When interacting with any application, whether it is on Ethereum, over the internet or within a compiled application on a computer all information is stored and sent as binary data which is just a sequence of bytes.
So every application must agree on how to encode and decode their information as a sequence of bytes.
An Application Binary Interface (ABI) provides a way to describe the encoding and decoding process, in a generic way so that a variety of types and structures of types can be defined.
For example, a string is often encoded as a UTF-8 sequence of bytes, which uses specific bits within sub-sequences to indicate emoji and other special characters. Every implementation of UTF-8 must understand and operate under the same rules so that strings work universally. In this way, UTF-8 standard is itself an ABI.
When interacting with Ethereum, a contract received a sequence of bytes as input (provided by sending a transaction or through a call) and returns a result as a sequence of bytes. So, each Contract has its own ABI that helps specify how to encode the input and how to decode the output.
It is up to the contract developer to make this ABI available. Many Contracts implement a standard (such as ERC-20), in which case the ABI for that standard can be used. Many developers choose to verify their source code on Etherscan, in which case Etherscan computes the ABI and provides it through their website (which can be fetched using the getContract method). Otherwise, beyond reverse engineering the Contract there is not a meaningful way to extract the contract ABI.
When calling a Contract on Ethereum, the input data must be encoded according to the ABI.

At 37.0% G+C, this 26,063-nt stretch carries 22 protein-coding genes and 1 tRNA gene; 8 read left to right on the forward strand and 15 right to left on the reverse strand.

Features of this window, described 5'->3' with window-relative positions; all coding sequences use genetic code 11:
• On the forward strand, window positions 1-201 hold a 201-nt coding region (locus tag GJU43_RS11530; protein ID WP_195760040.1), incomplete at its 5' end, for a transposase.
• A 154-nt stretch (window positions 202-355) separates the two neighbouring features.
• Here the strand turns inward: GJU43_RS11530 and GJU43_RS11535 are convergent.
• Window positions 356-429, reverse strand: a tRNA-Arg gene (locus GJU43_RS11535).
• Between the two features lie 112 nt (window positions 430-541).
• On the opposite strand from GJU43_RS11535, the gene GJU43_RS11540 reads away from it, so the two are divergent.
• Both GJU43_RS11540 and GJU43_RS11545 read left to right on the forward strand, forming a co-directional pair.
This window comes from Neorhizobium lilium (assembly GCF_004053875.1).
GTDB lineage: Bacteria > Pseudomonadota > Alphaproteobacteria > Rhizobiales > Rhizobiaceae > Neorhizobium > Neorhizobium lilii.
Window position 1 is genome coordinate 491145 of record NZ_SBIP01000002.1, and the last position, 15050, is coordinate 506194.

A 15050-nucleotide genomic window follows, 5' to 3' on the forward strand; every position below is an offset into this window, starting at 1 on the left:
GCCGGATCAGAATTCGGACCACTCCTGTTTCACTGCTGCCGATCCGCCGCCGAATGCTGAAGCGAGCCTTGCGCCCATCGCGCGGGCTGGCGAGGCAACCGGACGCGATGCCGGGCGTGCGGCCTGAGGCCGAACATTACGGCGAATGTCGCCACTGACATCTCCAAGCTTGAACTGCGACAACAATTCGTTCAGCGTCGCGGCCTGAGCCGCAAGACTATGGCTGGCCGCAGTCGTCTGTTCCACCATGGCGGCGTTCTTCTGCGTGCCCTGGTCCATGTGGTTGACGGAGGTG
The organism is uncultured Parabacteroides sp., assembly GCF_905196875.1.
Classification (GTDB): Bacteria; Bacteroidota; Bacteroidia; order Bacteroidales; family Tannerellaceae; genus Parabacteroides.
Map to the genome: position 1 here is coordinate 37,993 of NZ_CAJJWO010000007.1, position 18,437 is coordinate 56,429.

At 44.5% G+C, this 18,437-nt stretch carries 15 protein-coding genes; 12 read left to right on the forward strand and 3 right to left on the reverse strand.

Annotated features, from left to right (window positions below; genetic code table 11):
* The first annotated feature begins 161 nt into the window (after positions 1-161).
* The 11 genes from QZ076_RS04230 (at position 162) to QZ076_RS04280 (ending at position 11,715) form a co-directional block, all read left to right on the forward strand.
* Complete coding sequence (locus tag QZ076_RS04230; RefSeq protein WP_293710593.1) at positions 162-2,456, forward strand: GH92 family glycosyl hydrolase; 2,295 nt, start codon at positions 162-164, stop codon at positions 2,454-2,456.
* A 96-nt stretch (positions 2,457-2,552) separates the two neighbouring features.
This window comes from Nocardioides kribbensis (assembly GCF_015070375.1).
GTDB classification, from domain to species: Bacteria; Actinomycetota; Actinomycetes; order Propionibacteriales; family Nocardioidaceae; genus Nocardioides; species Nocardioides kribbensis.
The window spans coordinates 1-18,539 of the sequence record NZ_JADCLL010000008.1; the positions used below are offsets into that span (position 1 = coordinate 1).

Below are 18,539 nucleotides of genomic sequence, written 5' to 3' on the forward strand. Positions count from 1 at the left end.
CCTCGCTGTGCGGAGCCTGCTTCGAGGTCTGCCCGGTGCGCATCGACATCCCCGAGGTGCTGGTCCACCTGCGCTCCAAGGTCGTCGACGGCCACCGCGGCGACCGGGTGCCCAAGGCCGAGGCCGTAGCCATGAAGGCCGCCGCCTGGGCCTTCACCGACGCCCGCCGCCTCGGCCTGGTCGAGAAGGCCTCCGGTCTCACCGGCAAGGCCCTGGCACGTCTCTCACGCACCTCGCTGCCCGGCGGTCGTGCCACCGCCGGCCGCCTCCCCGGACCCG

The first 4 bytes of the data are the method selector, which is the keccak256 hash of the normalized method signature.
Then the method parameters are encoded and concatenated to the selector.
All encoded data is made up of components padded to 32 bytes, so the length of input data will always be congruent to 4 mod 32.
The result of a successful call will be encoded values, whose components are padded to 32 bytes each as well, so the length of a result will always be congruent to 0 mod 32, on success.
The result of a reverted call will contain the error selector as the first 4 bytes, which is the keccak256 of the normalized error signature, followed by the encoded values, whose components are padded to 32 bytes each, so the length of a revert will be congruent to 4 mod 32.
The one exception to all this is that revert(false) will return a result or 0x.
When an Event is emitted from a contract, there are two places data is logged in a Log: the topics and the data.
An additonal fee is paid for each topic, but this affords a topic to be indexed in a bloom filter within the block, which allows efficient filtering.
The topic hash is always the first topic in a Log, which is the keccak256 of the normalized event signature. This allows a specific event to be efficiently filtered, finding the matching events in a block.
Each additional indexed parameter (i.e. parameters marked with indexed in the signautre) are placed in the topics as well, but may be filtered to find matching values.
All non-indexed parameters are encoded and placed in the data. This is cheaper and more compact, but does not allow filtering on these values.
For example, the event Transfer(address indexed from, address indexed to, uint value) would require 3 topics, which are the topic hash, the from address and the to address and the data would contain 32 bytes, which is the padded big-endian representation of value. This allows for efficient filtering by the event (i.e. Transfer) as well as the from address and to address.
When deploying a transaction, the data provided is treated as initcode, which executes the data as normal EVM bytecode, which returns a sequence of bytes, but instead of that sequence of bytes being treated as data that result is instead the bytecode to install as the bytecode of the contract.
The bytecode produced by Solidity is designed to have all constructor parameters encoded normally and concatenated to the bytecode and provided as the data to a transaction with no to address.